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Which machines will be going head-to-head in our Duel series? It's time to find out in today's Big Reveal.
B-52 Stratofortress vs SA-2 ‘Guideline’ SAM
The losses of several of its most feared, powerful and supposedly invincible bombers per night to a torrent of Soviet missiles during the closing stages of the Vietnam War was sobering to Americans, but the B-52s’ crushing attacks virtually eliminated North Vietnam’s defences and forced a peace settlement. Originally designed to protect the B-52 in its long-ranging nuclear attacks, at both high and low altitudes, the bomber’s comprehensive ECM suites were the finest available. With the addition of chaff ‘corridors’ dropped ahead of the bombers to fool enemy radars, the massive waves of B-52s taking part in Arc Light and Linebacker attacks were able to survive the most hostile missile launches. This book will analyse the roles of the SA-2 operators and the B-52 Electronic Warfare Officers (EWOs) and traces the cat-and-mouse tactics that each side employed. The shortcomings of ECM equipment in the B-52G are explained, and there are first-hand accounts from B-52 crew members and SA-2 operators of combat involving B-52s and SAMs. EWOs from more recent conflicts share their experiences and explain how ECM systems have evolved and improved since the 1960s.
F6F Hellcat vs N1K1/2 Shiden/Shiden-Kai: 1945
By the early months of 1945 in the Pacific, the US Navy’s burgeoning force of carrier-based F6F-3/5 Hellcats had pretty much wiped the skies clear of Japanese fighters during a series of one-sided aerial engagements during the highly successful ‘island hopping’ campaign towards Japan’s Home Islands. It had proven itself the master of the Imperial Japanese Naval Air Force’s A6M Zero-sen, and had also beaten its replacement, the rarely seen J2M Raiden, on the few occasions it was encountered in 1944. However, in October of that year in the skies over Formosa and the Philippines, a new radial-engined machine was fleetingly engaged in a series of bitter actions that resulted in Hellcat units suffering uncharacteristically high losses. The type they had encountered was the Kawanishi N1K1-J Shiden – a fighter privately developed by the manufacturer from its N1K Kyofu floatplane fighter. Only a small number were built, and these suffered from engine maladies – a common affliction for late-war Japanese fighters. By early 1945, production examples of the improved N1K2-J Shiden-Kai had started to reach a newly formed unit, the 343rd Kokutai, staffed by combat veterans and charged with defending the Japanese Home Islands. Its pilots would duly claim more than 170 aerial victories with the aeroplane over Kyushu and whilst escorting Kamikazes attacking Allied ships off Okinawa. A number of these victories were over carrier-based F6F Hellcats, literally hundreds of which flew marauding strikes over Japan from February 1945 through to war’s end. US Navy Hellcat pilots in turn were credited with many of the 100+ Shiden-Kais that were downed attempting to defend Japan.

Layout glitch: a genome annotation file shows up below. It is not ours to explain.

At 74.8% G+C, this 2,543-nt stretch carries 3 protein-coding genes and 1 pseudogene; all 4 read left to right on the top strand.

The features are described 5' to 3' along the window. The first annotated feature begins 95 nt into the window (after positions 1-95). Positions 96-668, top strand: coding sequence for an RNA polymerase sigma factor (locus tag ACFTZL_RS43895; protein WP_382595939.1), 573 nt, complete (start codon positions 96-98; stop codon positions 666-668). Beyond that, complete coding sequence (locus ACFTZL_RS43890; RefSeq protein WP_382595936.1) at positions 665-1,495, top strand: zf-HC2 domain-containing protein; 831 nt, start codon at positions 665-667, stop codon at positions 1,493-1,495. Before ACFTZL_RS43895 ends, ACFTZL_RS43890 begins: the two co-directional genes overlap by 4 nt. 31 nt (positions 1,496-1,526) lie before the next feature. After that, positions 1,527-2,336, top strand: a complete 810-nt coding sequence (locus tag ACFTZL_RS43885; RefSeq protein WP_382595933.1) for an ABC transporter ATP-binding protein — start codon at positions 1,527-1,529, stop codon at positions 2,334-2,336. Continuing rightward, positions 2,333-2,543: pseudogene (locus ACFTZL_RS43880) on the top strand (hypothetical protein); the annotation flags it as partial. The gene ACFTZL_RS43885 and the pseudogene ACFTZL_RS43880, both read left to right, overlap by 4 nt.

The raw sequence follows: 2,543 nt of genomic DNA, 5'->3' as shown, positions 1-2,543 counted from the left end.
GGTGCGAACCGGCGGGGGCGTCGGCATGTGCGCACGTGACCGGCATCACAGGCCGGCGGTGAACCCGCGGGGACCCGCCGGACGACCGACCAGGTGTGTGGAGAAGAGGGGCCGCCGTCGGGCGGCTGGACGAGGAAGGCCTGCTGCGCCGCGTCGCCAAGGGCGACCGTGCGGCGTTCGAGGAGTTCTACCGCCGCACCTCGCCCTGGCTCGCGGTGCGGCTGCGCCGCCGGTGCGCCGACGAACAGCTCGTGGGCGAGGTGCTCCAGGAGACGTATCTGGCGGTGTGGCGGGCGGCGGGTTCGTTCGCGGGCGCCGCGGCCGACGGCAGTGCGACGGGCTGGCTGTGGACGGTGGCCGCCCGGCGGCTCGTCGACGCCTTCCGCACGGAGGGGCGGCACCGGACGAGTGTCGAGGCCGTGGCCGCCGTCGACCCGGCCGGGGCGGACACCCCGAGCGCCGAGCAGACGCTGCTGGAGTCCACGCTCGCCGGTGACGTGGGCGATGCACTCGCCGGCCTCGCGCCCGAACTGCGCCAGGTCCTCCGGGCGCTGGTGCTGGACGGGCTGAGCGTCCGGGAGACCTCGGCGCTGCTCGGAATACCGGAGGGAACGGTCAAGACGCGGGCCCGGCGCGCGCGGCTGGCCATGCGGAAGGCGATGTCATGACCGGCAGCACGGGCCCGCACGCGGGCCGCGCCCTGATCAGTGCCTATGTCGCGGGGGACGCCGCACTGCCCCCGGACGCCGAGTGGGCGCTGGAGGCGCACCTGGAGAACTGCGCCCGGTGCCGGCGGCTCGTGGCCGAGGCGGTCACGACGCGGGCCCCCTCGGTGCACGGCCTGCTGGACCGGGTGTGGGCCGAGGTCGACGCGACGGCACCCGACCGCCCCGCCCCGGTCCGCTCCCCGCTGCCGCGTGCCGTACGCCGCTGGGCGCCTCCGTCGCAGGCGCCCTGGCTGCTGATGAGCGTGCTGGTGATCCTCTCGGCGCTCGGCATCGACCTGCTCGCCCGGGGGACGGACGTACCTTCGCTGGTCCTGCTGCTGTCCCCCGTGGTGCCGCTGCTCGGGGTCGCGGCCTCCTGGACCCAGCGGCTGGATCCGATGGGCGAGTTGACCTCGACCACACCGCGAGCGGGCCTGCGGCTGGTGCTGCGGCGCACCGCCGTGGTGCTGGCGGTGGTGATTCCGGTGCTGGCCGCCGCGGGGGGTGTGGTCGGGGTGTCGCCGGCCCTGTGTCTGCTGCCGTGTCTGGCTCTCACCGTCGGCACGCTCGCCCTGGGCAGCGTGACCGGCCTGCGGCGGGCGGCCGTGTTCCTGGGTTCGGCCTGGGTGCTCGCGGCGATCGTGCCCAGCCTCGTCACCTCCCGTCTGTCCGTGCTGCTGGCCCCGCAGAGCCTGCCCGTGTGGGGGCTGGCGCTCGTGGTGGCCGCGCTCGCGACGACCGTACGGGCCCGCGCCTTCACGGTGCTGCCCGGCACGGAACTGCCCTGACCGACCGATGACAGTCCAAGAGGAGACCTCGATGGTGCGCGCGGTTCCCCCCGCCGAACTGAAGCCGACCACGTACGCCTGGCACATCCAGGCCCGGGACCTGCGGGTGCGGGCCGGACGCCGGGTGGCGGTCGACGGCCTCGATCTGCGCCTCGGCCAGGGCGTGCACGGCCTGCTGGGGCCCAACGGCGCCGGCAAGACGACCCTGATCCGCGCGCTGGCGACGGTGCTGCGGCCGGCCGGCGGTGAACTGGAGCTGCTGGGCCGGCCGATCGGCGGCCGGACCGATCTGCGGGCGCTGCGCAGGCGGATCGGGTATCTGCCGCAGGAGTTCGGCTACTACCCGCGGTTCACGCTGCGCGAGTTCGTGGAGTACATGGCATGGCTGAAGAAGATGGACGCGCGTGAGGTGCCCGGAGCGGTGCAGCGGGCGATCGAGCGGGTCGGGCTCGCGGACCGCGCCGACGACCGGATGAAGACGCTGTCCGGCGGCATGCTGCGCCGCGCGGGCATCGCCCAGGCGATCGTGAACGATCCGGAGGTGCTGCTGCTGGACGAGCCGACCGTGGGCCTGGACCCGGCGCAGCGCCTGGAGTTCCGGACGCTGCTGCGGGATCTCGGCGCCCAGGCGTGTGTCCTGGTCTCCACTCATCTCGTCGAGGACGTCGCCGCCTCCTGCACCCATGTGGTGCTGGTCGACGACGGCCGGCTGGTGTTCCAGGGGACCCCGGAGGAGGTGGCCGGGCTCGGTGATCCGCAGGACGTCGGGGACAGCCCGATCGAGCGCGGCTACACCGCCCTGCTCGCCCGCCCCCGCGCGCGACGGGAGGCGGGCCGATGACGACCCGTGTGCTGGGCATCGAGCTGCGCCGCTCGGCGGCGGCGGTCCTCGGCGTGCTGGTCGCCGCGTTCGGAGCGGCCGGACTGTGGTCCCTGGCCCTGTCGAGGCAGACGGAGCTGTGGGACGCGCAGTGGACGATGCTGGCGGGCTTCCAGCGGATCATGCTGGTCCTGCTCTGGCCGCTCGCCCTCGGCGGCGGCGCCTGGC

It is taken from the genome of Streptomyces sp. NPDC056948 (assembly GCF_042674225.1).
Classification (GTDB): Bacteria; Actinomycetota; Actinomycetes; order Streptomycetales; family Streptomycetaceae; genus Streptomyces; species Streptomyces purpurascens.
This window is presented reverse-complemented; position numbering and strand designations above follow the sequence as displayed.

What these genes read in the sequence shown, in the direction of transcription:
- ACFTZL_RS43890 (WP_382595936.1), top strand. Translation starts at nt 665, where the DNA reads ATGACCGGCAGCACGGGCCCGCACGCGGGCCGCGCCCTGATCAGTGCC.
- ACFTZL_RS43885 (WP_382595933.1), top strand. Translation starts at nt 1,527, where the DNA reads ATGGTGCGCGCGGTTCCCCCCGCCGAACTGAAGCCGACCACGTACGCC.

P-39/P-400 Airacobras vs A6M2/3 Zero-sen: New Guinea 1942
After the huge advances made in the early months of the Pacific war, it was in remote New Guinea where the advance of Imperial Japanese Naval Air Force (IJNAF) A6M Zero-sen fighters was first halted due to a series of offensive and defensive aerial battles ranging from treetop height up to 30,000 ft.
Initially, Australian Kittyhawks were pitted against the IJNAF, but by May 1942 they had fought themselves into oblivion, and were relieved by USAAF P-39 and P-400 Airacobras. The battles unfolded over mountainous terrain with treacherous tropical weather. Neither IJNAF or USAAF pilots had been trained for such extreme conditions, incurring many additional losses aside from those that fell in combat. Using specially commissioned artwork and contemporary photographs and testimony, this fascinating study explains how, despite their initial deficit in experience and equipment, the Airacobras managed to square the ledger and defend New Guinea.
Zeppelin vs British Home Defence 1916–18
When Ferdinand Graf von Zeppelin’s rigid airship LZ 1 flew over Lake Constance in 1900, it was the most advanced and impressive flying machine in the world: a colossal, lighter-than-air craft capable of controlled flight. In World War I, Zeppelins were first used in a reconnaissance role, but on 19 January 1915 Kaiser Wilhelm II authorised their use in bombing strategic targets in England.
From then on, ‘Zeppelin’ became synonymous with terror to the British, and indeed the airship's effectiveness was more psychological than material. Still, their raids compelled the Royal Flying Corps and Royal Naval Air Service to embark on a program of modernising their aerial defences, accelerating a process that would ultimately make the aeroplane, rather than the airship, the paramount flying machine of the war. Using specially commissioned artwork, contemporary photographs and first-hand accounts, this book tells the fascinating story of Britain’s first Blitz from the airships who terrorised the public to the men who sought to defend the skies.